• Freystätter, Hanna (Suomen Pankki (Bank of Finland), 2012)
    This thesis consists of an introductory chapter and three essays, all of which aim to study the functioning of a small open economy. The thesis starts with an investigation of export and import price determination and moves to a small open economy DSGE model framework in order to study the role of financial factors in economic fluctuations. In all three essays, theoretical small open economy models are used for quantitative analysis of the small open economy of Finland. The first essay develops a model for aggregate trade price inflation that takes into account two price setting conventions: local currency pricing (LCP) and producer currency pricing (PCP). In our empirical work, we confront our model with Finnish data and estimate the relative shares of LCP and PCP firms in the economy. In the estimation period 1980 1998, the share of local currency pricing was 40 percent in the export sector and 60 percent in the import sector, implying a limited pass-through from exchange rate to destination-country prices in both sectors. The second essay builds a small open economy DSGE model with the BGG financial accelerator and financial market shocks. In our empirical work covering the period 1995 2008, we provide evidence of an operative financial accelerator in Finland. The financial accelerator acts as an amplifying mechanism for many disturbances hitting the Finnish economy. Our main result is that financial market disturbances have contributed significantly to Finnish cyclical fluctuations between 1995 and 2008. Even allowing for several shocks stemming from both domestic sources and the international economy, domestic financial market shocks emerge as key drivers of recent business cycle fluctuations in Finland. The third essay studies the boom-bust period in Finland in the late 1980s and early 1990s, focusing on the role of financial factors and investment behaviour. We construct a small open economy DSGE model with the BGG financial accelerator and an unconventional shock structure that captures the key events of the episode. In this model framework, we study the role of financial market deregulation in the boom, the negative impact of the collapse of Soviet-Finnish trade in 1991, and the effect of the collapse of the fixed exchange rate regime in 1992. We argue that the financial accelerator mechanism is a key amplifying mechanism that helps the model to match, in particular, the large and persistent swings of investment first above and later below its trend. This essay demonstrates that the shocks Finland encountered combined with financial frictions are able to produce a boom and a severe depression, matching key salient features of the actual boom-bust cycle experienced in Finland in the late 1980s and early 1990s.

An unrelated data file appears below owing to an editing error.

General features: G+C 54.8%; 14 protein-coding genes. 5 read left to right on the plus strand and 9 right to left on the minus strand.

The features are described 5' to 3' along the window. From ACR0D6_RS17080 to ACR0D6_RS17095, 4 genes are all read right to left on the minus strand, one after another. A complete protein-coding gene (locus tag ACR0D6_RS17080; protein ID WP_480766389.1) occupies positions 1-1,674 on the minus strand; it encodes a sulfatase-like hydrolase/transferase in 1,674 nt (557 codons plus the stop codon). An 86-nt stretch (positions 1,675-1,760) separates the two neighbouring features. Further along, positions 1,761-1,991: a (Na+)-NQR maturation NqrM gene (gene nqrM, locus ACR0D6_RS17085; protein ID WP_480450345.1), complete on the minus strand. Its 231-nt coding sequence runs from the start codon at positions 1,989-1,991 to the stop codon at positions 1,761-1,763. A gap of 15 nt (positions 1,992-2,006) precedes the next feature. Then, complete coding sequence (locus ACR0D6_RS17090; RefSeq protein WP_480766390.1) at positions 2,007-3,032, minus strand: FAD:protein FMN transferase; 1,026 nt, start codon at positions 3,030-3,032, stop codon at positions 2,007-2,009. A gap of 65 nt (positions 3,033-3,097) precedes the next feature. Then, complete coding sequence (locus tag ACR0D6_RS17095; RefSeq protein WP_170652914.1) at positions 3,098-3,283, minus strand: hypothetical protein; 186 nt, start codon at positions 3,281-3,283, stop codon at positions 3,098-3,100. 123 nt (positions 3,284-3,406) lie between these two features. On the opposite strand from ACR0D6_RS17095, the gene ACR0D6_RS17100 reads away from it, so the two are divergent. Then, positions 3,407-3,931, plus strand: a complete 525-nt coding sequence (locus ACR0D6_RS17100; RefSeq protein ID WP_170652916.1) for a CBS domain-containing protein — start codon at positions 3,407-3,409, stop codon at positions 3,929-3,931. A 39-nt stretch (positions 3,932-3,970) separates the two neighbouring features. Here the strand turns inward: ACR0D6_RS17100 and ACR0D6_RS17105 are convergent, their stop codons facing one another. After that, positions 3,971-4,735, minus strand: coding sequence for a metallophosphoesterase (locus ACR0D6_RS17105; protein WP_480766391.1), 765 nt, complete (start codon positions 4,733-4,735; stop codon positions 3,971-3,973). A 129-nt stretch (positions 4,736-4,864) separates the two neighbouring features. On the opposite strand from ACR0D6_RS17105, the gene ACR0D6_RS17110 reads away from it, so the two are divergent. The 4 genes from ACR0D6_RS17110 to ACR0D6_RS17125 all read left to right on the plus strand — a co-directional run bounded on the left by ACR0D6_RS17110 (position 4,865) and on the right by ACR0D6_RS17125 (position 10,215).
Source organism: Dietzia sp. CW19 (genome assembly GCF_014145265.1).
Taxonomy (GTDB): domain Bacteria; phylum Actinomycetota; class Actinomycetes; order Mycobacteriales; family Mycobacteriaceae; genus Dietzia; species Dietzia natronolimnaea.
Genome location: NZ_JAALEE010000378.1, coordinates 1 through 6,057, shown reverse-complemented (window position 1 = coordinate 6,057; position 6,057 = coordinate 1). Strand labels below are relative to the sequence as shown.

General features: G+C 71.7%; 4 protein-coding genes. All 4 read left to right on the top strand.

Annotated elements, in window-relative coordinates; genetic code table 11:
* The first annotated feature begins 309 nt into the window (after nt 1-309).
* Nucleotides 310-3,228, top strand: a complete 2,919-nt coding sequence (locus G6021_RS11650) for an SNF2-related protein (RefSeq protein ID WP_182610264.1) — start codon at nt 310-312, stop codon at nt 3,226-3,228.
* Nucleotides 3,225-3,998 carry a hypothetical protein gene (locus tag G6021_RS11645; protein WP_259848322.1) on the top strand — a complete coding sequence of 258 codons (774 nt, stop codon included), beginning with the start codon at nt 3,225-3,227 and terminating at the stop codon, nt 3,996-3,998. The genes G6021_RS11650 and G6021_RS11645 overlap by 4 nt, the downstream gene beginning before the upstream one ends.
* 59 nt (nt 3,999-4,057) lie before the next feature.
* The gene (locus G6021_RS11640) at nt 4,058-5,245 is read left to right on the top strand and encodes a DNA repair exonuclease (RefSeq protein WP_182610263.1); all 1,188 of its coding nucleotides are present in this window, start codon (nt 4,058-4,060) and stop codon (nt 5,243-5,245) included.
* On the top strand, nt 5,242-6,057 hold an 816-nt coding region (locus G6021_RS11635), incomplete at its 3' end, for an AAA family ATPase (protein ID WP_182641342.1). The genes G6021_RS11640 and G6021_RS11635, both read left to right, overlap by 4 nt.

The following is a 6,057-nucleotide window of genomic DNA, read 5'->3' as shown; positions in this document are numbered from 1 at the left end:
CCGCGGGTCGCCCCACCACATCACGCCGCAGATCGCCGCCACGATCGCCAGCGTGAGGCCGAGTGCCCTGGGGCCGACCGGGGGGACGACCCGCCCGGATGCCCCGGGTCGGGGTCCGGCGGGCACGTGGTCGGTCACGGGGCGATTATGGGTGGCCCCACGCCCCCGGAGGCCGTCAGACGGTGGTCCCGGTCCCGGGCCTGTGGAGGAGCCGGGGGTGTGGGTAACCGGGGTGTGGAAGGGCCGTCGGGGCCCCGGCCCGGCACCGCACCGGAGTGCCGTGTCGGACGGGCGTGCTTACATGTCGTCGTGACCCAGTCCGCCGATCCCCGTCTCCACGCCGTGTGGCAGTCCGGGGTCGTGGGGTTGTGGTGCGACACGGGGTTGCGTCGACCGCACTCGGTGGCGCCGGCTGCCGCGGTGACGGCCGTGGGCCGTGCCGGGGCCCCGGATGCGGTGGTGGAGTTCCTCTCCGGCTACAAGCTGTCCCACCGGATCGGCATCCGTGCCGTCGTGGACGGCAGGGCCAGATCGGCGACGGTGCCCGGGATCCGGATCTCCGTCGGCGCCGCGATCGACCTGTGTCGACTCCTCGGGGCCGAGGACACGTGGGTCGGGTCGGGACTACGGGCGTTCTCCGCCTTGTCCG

• Virta, Jami (Maanpuolustuskorkeakoulun Sotahistorian laitos, 2012)